Aunt of newborn who caught rare bacterial disease urges all children to get vaccinated

In a heartbreaking warning to parents to vaccinate their children, one aunt posted a photo of her niece to Facebook, showing her strapped to IVs after contracting Hib.

One aunt’s plea to get parents to vaccinate their children has gone viral.

Alecia Rankin of Knoxville, Tenn., recently posted a photo of her then seven-week-old niece on Facebook hooked up to an IV.

“Reason #1736493983283763 to vaccinate your kids? My seven week old niece has HIB flu. So rare that her doctor hasn’t seen it in her career because this bacteria caused by HIB flu was all but eradicated by vaccines,” she wrote on the social media site.

“The first being the one babies get at two months, which she hasn’t gotten yet. So before you decide not to vaccinate your children because ‘it’s your choice’ and ‘those who are vaccinated won’t be affected’ remember that babies can get sick before they have the chance to get their vaccine.”

READ MORE: Children in Italy have to be vaccinated or they can’t go to school: government

What is Hib?

Haemophilus influenzae (Hi) disease is a disease caused by a bacterial infection, Health Canada notes, and has nothing to do with the influenza virus (despite its name). There are many types of Hi bacteria, including Type b or Hib.

“Babies and children under five are most at risk for developing invasive disease caused by some types of Haemophilus influenzae. They are also most likely to suffer from complications of the disease,” the site notes. “Getting your children vaccinated is necessary to reduce their risk of getting .”

The disease can have symptoms that range from mild to severe and can range from ear infections to sinus infections to difficulty breathing.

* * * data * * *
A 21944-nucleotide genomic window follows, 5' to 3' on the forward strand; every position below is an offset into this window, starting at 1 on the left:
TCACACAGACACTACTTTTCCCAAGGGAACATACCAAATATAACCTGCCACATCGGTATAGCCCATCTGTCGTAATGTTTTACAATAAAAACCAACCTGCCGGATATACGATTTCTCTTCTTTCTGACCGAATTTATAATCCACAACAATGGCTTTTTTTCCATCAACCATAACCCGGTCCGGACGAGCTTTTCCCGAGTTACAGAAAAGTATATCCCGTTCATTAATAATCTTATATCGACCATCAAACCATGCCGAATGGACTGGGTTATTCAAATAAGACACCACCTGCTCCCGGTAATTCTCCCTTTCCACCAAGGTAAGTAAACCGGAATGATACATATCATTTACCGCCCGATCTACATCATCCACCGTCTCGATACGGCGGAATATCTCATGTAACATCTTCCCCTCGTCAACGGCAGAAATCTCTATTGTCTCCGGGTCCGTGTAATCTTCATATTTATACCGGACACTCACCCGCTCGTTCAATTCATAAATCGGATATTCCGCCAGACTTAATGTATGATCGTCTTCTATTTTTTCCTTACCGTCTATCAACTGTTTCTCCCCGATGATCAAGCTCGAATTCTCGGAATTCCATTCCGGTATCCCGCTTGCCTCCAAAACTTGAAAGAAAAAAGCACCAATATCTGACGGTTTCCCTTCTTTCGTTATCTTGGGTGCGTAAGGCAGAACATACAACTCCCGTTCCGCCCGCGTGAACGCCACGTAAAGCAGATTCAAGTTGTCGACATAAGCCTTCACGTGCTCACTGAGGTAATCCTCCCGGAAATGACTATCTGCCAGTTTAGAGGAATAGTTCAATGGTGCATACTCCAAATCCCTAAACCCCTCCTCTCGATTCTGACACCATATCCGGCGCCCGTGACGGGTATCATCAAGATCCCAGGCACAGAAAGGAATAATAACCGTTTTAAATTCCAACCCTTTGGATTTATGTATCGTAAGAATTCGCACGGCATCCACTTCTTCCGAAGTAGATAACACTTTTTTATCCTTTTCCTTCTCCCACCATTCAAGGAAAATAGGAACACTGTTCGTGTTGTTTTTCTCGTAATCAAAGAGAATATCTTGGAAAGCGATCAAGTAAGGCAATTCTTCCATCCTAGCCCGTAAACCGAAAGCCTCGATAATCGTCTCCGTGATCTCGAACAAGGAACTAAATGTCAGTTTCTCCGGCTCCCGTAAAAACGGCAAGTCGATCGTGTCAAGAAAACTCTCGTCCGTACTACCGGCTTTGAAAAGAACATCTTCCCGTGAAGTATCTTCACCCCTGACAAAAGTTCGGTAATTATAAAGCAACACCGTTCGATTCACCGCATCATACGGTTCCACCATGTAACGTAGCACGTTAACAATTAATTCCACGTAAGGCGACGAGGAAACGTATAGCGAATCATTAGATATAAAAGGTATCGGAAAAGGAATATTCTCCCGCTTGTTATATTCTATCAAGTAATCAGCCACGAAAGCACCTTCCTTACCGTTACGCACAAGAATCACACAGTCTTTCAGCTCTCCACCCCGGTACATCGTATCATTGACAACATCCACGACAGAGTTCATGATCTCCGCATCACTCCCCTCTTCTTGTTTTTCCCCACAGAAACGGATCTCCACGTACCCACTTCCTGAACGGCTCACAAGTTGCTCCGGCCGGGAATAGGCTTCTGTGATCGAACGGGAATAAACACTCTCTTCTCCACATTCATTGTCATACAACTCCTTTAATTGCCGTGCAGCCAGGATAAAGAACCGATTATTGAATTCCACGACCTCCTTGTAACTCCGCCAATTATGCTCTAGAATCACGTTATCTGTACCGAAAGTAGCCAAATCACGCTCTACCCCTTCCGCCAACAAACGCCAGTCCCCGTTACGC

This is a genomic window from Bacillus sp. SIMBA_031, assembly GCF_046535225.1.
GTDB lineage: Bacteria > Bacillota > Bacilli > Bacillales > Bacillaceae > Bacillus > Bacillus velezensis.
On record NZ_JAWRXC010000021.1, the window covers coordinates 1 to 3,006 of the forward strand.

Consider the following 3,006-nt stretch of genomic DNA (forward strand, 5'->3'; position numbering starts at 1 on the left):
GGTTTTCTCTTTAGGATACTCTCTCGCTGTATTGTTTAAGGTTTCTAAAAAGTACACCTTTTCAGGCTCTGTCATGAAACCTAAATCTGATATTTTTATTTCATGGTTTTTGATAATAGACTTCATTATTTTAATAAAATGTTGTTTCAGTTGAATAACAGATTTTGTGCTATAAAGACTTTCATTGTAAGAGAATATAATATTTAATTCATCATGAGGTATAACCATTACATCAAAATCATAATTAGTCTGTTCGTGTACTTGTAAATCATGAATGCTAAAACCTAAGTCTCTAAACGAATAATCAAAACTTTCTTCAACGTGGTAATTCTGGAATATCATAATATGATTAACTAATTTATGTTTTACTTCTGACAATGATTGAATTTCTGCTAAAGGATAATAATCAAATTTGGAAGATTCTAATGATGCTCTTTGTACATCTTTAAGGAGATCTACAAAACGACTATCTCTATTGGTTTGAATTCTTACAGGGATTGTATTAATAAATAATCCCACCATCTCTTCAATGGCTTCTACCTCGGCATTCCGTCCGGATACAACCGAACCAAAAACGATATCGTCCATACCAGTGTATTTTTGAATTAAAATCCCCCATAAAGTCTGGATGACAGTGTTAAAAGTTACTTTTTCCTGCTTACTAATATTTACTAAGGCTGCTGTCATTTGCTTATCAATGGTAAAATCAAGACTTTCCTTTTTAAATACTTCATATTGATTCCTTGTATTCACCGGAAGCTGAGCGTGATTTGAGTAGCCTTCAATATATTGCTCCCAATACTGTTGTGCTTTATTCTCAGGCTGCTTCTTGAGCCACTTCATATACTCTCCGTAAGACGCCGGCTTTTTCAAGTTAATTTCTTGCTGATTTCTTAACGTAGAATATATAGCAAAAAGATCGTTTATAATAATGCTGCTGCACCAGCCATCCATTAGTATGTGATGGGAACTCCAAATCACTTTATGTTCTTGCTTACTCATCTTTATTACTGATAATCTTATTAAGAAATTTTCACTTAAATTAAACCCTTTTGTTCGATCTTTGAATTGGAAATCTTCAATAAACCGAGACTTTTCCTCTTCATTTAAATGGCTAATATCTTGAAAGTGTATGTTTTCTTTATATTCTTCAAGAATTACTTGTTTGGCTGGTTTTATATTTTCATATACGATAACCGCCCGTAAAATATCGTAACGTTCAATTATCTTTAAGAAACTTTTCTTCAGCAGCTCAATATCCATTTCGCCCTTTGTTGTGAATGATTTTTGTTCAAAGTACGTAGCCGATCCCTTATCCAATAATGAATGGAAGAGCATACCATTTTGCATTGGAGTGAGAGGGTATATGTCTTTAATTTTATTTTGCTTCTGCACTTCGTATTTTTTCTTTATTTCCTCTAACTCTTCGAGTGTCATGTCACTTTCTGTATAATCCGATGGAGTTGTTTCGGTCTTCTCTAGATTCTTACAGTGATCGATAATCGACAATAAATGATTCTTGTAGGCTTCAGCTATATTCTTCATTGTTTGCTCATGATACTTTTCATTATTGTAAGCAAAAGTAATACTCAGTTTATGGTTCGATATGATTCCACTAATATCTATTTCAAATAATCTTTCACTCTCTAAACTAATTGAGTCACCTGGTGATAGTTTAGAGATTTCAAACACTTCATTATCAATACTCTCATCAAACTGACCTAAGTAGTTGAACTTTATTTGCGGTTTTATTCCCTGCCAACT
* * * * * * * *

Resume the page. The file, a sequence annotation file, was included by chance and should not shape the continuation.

READ MORE: Update kids’ vaccines before school starts: Middlesex-London Health Unit

“In rarer cases, the bacteria can invade other parts of the body. If they get into the blood they can infect almost any body part, including the brain, heart, bones and skin. This type of infection leads to an invasive disease and is very serious,” Health Canada notes.

According to Rankin’s post, her niece, Aryn, was discharged from the hospital and is currently doing well.

“Our family appreciates the well wishes, thoughts and prayers,” she wrote.

Getting children vaccinated

Dr. Janice Heard, a pediatrician from Calgary and a member of the Canadian Paediatric Society’s Public Education Advisory Committee, says there are huge numbers of vaccine myths that have been circulating the web for years.

“Some of them started because when we first vaccinated children, our vaccines weren’t as fine as they are today,” she tells Global News. “Some kids would feel sick or have sore arms. thought vaccines were making their kid sick, not preventing illnesses in the future.”

According to the Canadian Paediatric Society (CPS), vaccinations can protect your child against many dangerous diseases like diphtheria, tetanus, whooping cough, polio, Hib, rotavirus, hepatitis B, measles, mumps, rubella, chickenpox, pneumococcal and meningococcal diseases, and human papillomavirus virus.

CPS currently recommends nine vaccinations for children, as well as the flu vaccine for children older than six months.

READ MORE: Measles cases could spike if vaccinations drop even a little: study

“Vaccinations today are incredibly safe,” she continued. “Every batch of vaccine is not just the original batch they made five years ago. Every batch is tested to make sure it is not contaminated.”

She adds there are zero side effects, except maybe for a temporary sore arm.

And for parents who don’t take vaccinations seriously, they also need to understand their kids, as well other vulnerable groups like the elderly or newborns around them, are also at risk of getting ill, or worse.

“People can die from these diseases … it affects other people around them.”

arti.patel@globalnews.ca

© 2017 Global News, a division of Corus Entertainment Inc.

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